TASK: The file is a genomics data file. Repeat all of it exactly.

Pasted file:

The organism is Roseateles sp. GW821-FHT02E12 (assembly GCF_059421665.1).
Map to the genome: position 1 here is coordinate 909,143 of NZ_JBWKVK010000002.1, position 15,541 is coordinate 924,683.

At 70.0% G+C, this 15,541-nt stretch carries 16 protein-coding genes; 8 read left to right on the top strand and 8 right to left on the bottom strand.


The organism is Roseateles sp. GW821-FHT02E12 (assembly GCF_059421665.1).
Map to the genome: position 1 here is coordinate 909,143 of NZ_JBWKVK010000002.1, position 15,541 is coordinate 924,683.

At 70.0% G+C, this 15,541-nt stretch carries 16 protein-coding genes; 8 read left to right on the top strand and 8 right to left on the bottom strand.